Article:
The Gram-negative bacteria Yersinia pestis, causative agent of plague, is extremely virulent. One mechanism contributing to Y. pestis virulence is the presence of a type-three secretion system, which injects effector proteins, Yops, directly into immune cells of the infected host. One of these Yop proteins, YopJ, is proapoptotic and inhibits mammalian NF-?B and MAP-kinase signal transduction pathways. Although the molecular mechanism remained elusive for some time, recent work has shown that YopJ acts as a serine/threonine acetyl-transferase targeting MAP2 kinases. Using Drosophila as a model system, we find that YopJ inhibits one innate immune NF-?B signaling pathway (IMD) but not the other (Toll). In fact, we show YopJ mediated serine/threonine acetylation and inhibition of dTAK1, the critical MAP3 kinase in the IMD pathway. Acetylation of critical serine/threonine residues in the activation loop of Drosophila TAK1 blocks phosphorylation of the protein and subsequent kinase activation. In addition, studies in mammalian cells show similar modification and inhibition of hTAK1. These data present evidence that TAK1 is a target for YopJ-mediated inhibition.
Innate immune recognition of pathogens is critical to the prompt control of infections, permitting the host to survive to develop long-term immunity via an adaptive immune response. Poxviruses encode a family of proteins that inhibit signaling by Toll-like receptors to their downstream signaling components, severely limiting nuclear translocation of transcription factors such as IRF3 and NF-?B and thereby decreasing production of host interferons and cytokines. We describe bioinformatics techniques for identifying candidate poxviral inhibitors of the innate immune response based on similarity to the family of proteins that includes A52, A46, and N1. Robust luciferase assays can determine whether a given poxviral gene affects innate immune signaling, and in combination with other approaches can identify the cellular targets of poxviral innate immune evasion genes. Because apoptosis is an innate immune response of the cell to viral infection, assays for identifying poxviral genes that inhibit apoptosis can also be employed. Novel poxviral innate immune inhibitors are being identified via several approaches and these techniques promise to identify further complexities in the way that poxviruses interact with the host innate immune system.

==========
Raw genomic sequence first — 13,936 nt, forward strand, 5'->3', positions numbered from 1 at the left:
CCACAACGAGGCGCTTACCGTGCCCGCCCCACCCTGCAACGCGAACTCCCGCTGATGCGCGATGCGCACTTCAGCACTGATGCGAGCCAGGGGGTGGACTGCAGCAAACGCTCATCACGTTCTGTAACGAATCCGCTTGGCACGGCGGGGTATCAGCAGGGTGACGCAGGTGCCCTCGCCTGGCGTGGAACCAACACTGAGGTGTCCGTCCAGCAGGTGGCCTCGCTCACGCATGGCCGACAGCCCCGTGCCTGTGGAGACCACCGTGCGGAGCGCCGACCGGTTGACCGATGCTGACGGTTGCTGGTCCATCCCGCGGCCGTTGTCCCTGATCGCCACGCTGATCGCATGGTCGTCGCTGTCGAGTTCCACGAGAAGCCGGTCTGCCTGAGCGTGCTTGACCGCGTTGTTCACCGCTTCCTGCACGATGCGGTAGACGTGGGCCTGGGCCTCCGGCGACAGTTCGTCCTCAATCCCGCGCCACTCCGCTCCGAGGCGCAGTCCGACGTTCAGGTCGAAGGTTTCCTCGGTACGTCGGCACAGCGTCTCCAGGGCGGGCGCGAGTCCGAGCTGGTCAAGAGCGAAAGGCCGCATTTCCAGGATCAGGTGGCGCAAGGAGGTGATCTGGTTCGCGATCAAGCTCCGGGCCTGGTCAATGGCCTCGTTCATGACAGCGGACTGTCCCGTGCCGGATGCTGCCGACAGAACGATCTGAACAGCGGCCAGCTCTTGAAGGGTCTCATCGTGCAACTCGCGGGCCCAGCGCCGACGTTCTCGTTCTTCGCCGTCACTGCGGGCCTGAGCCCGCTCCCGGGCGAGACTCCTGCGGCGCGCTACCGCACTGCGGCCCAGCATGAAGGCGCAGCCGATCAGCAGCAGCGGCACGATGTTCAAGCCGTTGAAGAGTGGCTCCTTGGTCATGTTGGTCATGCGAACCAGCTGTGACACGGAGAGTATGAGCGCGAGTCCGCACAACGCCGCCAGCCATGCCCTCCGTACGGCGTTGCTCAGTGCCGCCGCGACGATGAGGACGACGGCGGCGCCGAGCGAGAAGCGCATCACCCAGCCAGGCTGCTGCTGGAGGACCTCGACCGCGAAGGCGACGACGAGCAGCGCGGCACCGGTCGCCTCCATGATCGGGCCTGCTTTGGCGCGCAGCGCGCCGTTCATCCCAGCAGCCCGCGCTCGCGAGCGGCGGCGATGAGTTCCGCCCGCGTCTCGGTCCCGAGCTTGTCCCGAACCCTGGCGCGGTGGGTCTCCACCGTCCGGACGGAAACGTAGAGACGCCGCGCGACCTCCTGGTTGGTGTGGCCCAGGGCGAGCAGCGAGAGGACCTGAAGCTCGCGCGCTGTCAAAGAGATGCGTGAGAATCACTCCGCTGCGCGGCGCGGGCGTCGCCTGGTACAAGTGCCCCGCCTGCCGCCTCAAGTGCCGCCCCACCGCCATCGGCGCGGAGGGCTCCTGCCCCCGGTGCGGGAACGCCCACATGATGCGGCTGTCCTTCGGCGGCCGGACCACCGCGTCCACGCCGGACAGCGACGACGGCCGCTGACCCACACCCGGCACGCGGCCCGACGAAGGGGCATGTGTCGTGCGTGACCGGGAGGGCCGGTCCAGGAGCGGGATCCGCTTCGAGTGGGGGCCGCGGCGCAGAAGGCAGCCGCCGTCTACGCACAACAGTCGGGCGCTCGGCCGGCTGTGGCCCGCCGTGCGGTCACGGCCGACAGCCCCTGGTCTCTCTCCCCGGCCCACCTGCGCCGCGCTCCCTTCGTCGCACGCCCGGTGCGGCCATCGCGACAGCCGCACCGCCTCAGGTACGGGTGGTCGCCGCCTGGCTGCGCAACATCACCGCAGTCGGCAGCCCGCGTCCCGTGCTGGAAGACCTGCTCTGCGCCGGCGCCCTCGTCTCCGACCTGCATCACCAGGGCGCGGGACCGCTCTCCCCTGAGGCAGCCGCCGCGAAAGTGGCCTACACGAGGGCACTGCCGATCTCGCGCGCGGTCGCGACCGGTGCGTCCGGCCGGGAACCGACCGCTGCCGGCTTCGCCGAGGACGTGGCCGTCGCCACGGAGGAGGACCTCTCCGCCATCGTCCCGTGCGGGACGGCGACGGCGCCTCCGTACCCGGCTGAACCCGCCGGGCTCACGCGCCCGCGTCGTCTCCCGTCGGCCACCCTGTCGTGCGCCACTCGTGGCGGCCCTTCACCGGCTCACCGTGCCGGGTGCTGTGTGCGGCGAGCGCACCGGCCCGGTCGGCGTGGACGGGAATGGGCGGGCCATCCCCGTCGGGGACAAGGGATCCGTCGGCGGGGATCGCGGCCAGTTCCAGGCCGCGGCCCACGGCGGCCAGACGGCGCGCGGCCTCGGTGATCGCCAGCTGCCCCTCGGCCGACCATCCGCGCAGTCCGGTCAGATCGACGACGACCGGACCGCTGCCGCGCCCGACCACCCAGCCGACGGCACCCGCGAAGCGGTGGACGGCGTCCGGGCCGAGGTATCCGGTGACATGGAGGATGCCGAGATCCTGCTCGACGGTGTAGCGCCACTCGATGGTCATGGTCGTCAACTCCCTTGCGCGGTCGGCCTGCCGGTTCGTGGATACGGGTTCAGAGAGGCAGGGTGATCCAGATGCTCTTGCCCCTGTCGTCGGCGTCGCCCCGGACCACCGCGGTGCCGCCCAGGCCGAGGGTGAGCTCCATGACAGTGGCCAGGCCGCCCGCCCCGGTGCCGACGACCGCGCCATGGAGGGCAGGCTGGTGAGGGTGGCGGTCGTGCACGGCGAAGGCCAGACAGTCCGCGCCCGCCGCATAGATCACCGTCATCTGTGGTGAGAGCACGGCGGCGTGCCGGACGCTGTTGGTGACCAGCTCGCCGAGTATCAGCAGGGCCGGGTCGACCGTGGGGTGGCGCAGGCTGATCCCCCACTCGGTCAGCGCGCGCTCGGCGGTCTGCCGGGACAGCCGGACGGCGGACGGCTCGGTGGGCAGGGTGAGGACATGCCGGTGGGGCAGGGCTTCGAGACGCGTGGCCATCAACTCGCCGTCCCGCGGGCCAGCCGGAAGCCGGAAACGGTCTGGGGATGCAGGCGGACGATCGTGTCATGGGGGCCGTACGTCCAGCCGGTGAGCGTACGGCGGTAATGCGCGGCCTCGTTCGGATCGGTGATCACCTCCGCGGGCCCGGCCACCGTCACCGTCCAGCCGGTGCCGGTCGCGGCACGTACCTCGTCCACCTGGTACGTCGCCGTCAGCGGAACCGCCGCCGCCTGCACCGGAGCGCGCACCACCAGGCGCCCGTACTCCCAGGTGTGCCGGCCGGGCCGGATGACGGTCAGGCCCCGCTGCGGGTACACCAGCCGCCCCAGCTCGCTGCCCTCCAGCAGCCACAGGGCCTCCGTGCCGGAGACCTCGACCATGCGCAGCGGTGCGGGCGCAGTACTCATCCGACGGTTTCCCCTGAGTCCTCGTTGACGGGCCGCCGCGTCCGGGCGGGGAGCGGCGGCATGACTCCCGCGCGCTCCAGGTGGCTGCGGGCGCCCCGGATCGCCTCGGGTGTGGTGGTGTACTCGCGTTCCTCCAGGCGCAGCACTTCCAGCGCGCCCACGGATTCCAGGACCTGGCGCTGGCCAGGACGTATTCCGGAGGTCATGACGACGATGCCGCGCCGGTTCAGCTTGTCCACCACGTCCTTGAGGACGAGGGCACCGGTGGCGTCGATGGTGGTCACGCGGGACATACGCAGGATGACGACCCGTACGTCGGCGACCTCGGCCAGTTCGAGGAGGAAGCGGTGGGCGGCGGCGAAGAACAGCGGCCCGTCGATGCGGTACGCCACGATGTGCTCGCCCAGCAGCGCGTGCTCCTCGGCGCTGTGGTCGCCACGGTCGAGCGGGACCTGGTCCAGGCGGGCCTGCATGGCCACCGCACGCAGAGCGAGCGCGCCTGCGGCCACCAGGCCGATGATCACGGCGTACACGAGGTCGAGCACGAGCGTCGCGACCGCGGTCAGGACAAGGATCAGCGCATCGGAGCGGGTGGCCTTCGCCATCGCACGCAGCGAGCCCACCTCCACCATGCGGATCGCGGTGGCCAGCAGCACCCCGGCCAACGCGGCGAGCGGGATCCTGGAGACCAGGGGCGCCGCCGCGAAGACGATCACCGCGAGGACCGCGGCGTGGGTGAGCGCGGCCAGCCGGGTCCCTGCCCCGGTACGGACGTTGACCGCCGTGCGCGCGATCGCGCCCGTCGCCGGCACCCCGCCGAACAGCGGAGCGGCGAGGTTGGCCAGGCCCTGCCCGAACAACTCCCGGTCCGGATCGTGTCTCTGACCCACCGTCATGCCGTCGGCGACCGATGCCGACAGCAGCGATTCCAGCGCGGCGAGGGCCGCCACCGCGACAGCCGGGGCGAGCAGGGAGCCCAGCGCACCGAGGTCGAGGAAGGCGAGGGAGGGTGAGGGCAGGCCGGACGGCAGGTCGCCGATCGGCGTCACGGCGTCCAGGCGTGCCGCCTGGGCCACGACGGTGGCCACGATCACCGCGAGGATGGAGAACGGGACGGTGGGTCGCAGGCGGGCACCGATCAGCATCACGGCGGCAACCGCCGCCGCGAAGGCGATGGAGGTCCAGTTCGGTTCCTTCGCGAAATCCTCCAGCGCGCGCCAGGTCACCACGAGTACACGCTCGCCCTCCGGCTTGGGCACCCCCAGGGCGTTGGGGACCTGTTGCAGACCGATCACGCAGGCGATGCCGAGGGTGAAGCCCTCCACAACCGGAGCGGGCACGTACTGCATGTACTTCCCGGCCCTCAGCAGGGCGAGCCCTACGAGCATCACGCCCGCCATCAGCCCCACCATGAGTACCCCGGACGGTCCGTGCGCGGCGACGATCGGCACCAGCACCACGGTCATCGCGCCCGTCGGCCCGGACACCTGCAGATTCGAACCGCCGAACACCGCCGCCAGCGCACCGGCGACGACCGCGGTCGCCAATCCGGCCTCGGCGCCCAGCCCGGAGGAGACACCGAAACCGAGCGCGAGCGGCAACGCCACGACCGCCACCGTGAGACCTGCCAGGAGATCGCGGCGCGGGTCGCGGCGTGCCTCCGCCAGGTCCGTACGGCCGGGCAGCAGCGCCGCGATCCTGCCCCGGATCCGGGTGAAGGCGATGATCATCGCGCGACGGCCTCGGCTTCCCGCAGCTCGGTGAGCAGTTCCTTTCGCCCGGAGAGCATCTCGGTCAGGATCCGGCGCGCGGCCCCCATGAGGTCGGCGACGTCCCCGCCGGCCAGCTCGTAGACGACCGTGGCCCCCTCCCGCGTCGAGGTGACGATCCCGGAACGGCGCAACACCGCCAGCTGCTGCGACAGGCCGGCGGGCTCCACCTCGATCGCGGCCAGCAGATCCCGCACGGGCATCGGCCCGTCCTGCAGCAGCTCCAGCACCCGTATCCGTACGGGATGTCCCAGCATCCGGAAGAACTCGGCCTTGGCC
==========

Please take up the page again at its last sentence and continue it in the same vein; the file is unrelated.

Caspases have been extensively studied as critical initiators and executioners of cell death pathways. However, caspases also take part in non-apoptotic signalling events such as the regulation of innate immunity and activation of nuclear factor-?B (NF-?B). How caspases are activated under these conditions and process a selective set of substrates to allow NF-?B signalling without killing the cell remains largely unknown. Here, we show that stimulation of the Drosophila pattern recognition protein PGRP-LCx induces DIAP2-dependent polyubiquitylation of the initiator caspase DREDD. Signal-dependent ubiquitylation of DREDD is required for full processing of IMD, NF-?B/Relish and expression of antimicrobial peptide genes in response to infection with Gram-negative bacteria. Our results identify a mechanism that positively controls NF-?B signalling via ubiquitin-mediated activation of DREDD. The direct involvement of ubiquitylation in caspase activation represents a novel mechanism for non-apoptotic caspase-mediated signalling.
The mechanisms by which epithelial cells distinguish pathogens from commensal microbes have long puzzled us. Now, McEwan et al. (2012) and Dunbar et al. (2012), in this issue of Cell Host & Microbe, demonstrate that in C. elegans, microbial toxin-induced inhibition of host cellular functions, especially blockade of protein translation, activates the effector-triggered immune response dependent on the transcription factor ZIP-2.